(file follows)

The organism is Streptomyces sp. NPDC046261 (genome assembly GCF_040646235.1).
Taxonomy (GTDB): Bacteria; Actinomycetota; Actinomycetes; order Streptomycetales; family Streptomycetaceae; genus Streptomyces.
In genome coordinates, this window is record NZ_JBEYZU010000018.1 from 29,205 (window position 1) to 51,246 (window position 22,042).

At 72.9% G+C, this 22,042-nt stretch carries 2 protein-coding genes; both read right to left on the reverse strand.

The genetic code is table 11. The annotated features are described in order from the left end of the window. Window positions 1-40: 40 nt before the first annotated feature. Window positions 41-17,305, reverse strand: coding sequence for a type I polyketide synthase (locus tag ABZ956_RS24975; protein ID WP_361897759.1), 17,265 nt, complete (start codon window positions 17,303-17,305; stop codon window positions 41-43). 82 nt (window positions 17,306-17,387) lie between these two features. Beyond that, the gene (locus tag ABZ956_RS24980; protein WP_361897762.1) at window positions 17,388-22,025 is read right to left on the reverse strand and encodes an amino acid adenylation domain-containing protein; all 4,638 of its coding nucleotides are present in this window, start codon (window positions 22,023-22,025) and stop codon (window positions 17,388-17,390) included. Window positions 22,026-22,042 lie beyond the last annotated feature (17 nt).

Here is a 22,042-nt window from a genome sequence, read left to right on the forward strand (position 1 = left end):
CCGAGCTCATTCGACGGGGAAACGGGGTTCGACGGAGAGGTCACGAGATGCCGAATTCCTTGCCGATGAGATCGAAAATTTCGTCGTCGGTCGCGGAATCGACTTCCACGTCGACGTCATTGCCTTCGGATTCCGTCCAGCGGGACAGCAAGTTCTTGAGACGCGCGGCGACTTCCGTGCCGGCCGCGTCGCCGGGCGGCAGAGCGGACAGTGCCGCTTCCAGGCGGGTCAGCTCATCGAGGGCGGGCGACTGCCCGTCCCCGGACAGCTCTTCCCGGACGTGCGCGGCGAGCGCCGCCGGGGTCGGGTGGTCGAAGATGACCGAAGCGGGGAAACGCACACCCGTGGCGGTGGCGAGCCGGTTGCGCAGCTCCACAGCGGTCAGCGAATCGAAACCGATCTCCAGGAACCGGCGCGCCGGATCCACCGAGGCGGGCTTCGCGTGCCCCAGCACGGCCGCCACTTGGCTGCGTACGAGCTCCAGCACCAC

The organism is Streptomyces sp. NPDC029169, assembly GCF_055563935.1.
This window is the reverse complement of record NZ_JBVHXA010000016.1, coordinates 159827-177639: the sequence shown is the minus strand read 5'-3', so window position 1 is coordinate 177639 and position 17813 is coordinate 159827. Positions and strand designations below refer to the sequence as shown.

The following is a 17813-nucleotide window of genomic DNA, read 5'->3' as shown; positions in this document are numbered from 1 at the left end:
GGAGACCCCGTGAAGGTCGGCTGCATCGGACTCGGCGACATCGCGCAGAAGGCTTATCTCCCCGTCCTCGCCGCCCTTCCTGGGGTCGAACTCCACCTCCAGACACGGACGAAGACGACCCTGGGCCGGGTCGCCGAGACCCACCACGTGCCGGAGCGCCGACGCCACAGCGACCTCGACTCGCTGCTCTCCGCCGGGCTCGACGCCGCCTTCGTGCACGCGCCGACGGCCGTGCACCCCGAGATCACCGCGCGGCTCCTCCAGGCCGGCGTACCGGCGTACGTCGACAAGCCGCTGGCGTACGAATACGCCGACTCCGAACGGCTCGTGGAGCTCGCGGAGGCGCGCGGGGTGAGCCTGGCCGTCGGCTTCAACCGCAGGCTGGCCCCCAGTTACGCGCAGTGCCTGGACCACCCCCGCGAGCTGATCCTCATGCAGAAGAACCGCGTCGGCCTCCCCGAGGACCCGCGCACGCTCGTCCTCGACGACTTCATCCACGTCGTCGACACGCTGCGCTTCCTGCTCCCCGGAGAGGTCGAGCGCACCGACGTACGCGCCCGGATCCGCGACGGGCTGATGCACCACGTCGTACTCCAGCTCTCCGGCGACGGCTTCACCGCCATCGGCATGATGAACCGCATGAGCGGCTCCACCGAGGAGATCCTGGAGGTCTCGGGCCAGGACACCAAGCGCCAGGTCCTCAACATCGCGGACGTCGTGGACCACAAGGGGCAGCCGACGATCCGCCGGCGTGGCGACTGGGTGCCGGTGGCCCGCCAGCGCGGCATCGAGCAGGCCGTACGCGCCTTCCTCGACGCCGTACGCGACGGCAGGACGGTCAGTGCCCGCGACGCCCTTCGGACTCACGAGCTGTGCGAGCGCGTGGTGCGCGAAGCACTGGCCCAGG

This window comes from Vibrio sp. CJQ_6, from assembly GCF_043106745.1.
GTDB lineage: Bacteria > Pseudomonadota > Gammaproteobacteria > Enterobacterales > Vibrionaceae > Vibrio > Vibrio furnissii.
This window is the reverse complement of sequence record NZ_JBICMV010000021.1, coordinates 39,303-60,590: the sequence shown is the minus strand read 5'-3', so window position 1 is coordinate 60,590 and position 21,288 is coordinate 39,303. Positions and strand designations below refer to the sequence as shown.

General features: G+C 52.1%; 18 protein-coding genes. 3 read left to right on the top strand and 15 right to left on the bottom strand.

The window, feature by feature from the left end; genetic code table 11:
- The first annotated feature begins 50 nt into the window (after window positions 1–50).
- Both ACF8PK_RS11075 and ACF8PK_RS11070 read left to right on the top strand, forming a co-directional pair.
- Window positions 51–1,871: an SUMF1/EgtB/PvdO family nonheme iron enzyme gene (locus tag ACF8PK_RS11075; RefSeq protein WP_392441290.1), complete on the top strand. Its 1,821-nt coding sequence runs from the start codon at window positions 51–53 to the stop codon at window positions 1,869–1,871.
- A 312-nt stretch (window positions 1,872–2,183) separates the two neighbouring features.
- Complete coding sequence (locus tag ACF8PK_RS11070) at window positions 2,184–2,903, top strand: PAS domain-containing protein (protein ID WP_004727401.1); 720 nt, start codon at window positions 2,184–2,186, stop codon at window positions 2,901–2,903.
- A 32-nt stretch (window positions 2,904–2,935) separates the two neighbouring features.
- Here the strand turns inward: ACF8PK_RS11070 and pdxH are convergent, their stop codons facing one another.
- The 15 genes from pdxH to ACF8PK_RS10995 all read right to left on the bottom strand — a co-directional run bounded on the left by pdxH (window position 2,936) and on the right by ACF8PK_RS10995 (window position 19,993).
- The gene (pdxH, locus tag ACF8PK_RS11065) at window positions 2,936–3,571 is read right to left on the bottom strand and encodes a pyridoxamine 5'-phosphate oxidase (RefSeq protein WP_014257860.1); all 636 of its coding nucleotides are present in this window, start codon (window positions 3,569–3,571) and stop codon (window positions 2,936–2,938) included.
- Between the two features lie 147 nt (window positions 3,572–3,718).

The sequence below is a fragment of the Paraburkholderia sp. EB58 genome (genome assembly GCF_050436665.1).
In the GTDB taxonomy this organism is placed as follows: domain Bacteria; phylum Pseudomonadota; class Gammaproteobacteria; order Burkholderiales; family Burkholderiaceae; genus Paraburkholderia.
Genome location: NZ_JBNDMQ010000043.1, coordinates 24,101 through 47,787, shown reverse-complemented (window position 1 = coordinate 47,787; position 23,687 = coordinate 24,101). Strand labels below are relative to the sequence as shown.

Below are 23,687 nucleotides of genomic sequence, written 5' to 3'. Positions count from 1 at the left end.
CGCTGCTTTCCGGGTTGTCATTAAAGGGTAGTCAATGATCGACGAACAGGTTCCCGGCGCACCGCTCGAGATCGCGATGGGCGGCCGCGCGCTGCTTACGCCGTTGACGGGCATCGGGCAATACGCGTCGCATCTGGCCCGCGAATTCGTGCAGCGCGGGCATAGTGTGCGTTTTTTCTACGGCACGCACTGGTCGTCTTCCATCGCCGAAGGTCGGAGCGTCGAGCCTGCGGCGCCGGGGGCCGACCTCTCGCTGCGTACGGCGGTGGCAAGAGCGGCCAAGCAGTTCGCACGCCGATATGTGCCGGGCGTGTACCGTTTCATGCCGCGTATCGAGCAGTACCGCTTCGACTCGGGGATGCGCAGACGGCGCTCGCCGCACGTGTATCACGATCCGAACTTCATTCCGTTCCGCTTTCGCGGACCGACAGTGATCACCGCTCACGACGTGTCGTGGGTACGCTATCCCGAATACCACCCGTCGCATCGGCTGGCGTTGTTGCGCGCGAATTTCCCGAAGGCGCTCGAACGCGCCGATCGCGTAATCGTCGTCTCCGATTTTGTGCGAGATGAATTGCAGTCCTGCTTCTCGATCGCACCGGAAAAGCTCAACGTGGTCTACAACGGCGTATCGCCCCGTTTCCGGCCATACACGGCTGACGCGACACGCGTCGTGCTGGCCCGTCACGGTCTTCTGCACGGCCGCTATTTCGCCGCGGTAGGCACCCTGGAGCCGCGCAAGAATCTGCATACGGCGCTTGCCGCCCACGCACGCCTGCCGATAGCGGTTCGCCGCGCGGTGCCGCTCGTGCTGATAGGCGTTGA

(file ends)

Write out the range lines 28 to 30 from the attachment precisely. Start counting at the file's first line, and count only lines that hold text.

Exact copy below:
In the GTDB taxonomy this organism is placed as follows: domain Bacteria; phylum Pseudomonadota; class Gammaproteobacteria; order Burkholderiales; family Burkholderiaceae; genus Paraburkholderia.
Genome location: NZ_JBNDMQ010000043.1, coordinates 24,101 through 47,787, shown reverse-complemented (window position 1 = coordinate 47,787; position 23,687 = coordinate 24,101). Strand labels below are relative to the sequence as shown.

Below are 23,687 nucleotides of genomic sequence, written 5' to 3'. Positions count from 1 at the left end.